Cornell Bioacoustics Scientists Develop a High-Performance Computing Platform for Analyzing Big Data
- Years of development time saved
- Analysis time reduced from weeks to hours
- Previously unprocessed data analyzed in days
For more than 30 years, scientists have studied local animal populations by recording animal sounds in oceans, jungles, forests, and other natural environments. They use the results to assess the effect of man-made noise on natural environments, monitor endangered animal populations, and investigate animal communication. Passive acoustic monitoring systems record sounds continuously, generating terabytes of data. Scientists are often unable to process even 1% of this data because they lack the necessary advanced algorithms and processing capacity.
Bioacoustics Research Program (BRP) scientists at the Cornell Laboratory of Ornithology analyze vast amounts of acoustic data with MATLAB®, Parallel Computing Toolbox™, and MATLAB Parallel Server™. The project, funded by a grant from the Office of Naval Research and the National Oceanic Partnership Program, is led by two principal investigators from Cornell: Dr. Christopher Clark, senior scientist and director of BRP, and Dr. Peter Dugan, lead data scientist for BRP.
“MATLAB and MATLAB parallel computing tools gave us the flexibility to dynamically improve and adapt the algorithms that we use to process our big acoustic data sets,” says Dr. Clark. “If we were using C++ or a similar language, we would not be able to move as quickly or explore as many scenarios.”
Researchers analyzing acoustic data must contend with noise from weather, other animals, and nearby machinery and vehicles. The variability of animal sounds across individuals within a species is a further complication. These two factors—noise and variability—increase the number of false positives and negatives, reducing the detection algorithms’ accuracy.
Processing the hundreds of terabytes of data that BRP is gathering presents another challenge. A typical project involves processing years of raw acoustic data—up to 10TB—recorded on multiple channels. Each channel may capture hundreds of millions of events—sounds that stand out when the data is viewed as a spectrogram. Algorithms tested on small, high-quality samples are often considerably less accurate when applied to larger, noisier data sets.
Lastly, BRP analysis tools must serve a wide range of research initiatives, environments, and shifting requirements. “Answers to our initial research questions often lead to brand-new avenues to explore, and we need to be able to handle these sudden changes in our requirements,” says Dr. Clark.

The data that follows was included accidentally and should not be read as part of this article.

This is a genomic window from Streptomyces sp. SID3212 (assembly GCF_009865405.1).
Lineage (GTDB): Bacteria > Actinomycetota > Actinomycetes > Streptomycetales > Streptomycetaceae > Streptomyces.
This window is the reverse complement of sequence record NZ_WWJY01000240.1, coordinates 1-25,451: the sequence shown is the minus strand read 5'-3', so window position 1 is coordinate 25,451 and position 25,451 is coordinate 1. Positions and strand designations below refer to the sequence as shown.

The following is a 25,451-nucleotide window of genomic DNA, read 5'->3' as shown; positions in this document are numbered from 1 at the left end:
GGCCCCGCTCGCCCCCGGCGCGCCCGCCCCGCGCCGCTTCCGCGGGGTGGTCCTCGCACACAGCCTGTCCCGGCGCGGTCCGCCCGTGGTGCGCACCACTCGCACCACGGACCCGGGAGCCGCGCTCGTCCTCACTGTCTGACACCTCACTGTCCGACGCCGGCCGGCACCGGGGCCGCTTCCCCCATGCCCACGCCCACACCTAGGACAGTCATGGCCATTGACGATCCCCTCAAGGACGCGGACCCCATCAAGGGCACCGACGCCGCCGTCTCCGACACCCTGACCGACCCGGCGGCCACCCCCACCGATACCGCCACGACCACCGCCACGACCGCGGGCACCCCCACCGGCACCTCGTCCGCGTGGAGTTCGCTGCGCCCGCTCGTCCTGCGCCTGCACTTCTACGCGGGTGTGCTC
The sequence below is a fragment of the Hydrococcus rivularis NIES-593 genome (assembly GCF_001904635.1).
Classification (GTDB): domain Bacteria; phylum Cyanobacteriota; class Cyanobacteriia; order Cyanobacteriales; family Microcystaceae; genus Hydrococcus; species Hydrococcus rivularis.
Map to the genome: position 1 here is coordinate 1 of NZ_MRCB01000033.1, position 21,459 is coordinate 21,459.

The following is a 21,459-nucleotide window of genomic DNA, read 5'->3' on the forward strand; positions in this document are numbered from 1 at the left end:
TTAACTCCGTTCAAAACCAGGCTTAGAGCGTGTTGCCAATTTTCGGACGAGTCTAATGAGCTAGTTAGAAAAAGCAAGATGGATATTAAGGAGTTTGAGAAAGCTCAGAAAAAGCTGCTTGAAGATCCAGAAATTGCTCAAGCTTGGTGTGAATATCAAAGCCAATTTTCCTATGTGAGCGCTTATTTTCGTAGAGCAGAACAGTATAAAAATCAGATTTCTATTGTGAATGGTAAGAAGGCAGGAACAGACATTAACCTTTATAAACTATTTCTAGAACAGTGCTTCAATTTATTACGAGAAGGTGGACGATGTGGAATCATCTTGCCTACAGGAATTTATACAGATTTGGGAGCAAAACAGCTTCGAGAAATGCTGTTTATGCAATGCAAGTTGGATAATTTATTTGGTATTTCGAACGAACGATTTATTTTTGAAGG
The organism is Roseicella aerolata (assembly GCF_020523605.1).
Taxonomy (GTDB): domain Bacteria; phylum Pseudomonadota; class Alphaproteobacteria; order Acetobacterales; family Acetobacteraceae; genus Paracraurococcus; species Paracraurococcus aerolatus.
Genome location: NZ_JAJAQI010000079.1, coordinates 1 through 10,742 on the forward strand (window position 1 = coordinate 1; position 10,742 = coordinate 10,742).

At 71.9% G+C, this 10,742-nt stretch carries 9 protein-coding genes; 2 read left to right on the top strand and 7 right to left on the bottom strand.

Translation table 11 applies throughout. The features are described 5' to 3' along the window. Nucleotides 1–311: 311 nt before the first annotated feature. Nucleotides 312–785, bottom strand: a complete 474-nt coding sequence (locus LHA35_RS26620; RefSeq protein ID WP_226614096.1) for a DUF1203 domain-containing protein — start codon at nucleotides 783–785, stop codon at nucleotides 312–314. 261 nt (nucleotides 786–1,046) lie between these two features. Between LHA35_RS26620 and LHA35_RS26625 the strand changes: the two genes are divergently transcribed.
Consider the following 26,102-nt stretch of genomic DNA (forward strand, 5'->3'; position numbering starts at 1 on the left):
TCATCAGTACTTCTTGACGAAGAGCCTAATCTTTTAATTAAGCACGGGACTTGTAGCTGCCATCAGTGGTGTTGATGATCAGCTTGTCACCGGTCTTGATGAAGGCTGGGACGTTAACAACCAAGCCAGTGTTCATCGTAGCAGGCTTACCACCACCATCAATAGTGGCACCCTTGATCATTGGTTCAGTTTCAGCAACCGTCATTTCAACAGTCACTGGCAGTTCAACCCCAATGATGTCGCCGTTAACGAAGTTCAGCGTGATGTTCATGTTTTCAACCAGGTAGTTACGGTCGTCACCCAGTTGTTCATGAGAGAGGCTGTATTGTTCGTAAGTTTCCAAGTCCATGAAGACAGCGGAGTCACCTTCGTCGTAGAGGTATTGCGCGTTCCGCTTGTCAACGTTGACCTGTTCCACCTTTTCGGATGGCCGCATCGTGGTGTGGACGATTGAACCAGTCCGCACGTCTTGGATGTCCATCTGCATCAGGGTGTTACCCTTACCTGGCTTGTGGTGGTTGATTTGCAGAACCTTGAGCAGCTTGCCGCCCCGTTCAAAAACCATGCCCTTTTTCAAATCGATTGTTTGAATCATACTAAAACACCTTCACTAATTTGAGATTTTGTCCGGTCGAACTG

BRP data scientists used MATLAB to develop high-performance computing (HPC) software for automatically processing acoustic data.
They begin a detection-classification project by collecting audio clips of the animal they wish to detect, clips of background noise in the animal’s environment, and MAT-files of archived acoustic data. Working in MATLAB, they develop new or refine existing algorithms that detect audio sequences in the archived data similar to those in the clip catalog.
The algorithms use pattern matching, edge detection, connected region analysis, convolution, and other techniques supported by Image Processing Toolbox™ and Signal Processing Toolbox™, as well as machine learning techniques supported by Fuzzy Logic Toolbox™ and Deep Learning Toolbox™.
To evaluate the accuracy of the algorithms, the researchers use Statistics and Machine Learning Toolbox™ to compute receiver operating characteristics (ROC) and other performance curves.
After debugging and optimizing the algorithms on small data sets using Parallel Computing Toolbox, the scientists run them against the full archived data sets on a 64-worker cluster using MATLAB Parallel Server.
The BRP team developed a MATLAB interface that enables researchers to specify the algorithms, data sets, and number of processors.
BRP collaborated with Marinexplore and the Kaggle community to sponsor a worldwide competition in which more than 240 participants submitted algorithms for detecting and classifying the upsweep contact calls of North Atlantic right whales. BRP used their MATLAB HPC platform to identify the most accurate algorithm, which will be used to help prevent ship collisions with the whales.
In addition to detection and classification algorithms, BRP uses MATLAB for noise analysis and acoustic modeling, in which the time and frequency dispersion effects of marine or terrestrial environments are captured and simulated.
Years of development time saved. “A study of projected costs showed that if we had to do this on our own, it would take three years, $1 million, and a lot of outside help to develop the kind of HPC platform we needed,” says Dr. Dugan. “With Parallel Computing Toolbox and MATLAB Parallel Server, we developed the platform in under three months.”
Analysis time reduced from weeks to hours. “It took one of our algorithms 19 weeks to process 90 days of data,” says Dr. Dugan. “Using Parallel Computing Toolbox and MATLAB Parallel Server, we completed the same analysis on our cluster in 8 hours.”
Previously unprocessed data analyzed in days. “One data set captured 100,000 hours of sound. It was so large that we had previously processed less than 1% of it, estimating that it would take a year or more to process the rest,” says Dr. Dugan. “With our MATLAB HPC platform, we processed the data six times, using different detection algorithms, in two days.”
Cornell University is among the 1300 universities worldwide that provide campus-wide access to MATLAB and Simulink. With the Campus-Wide License, researchers, faculty, and students have access to a common configuration of products, at the latest release level, for use anywhere—in the classroom, at home, in the lab or in the field.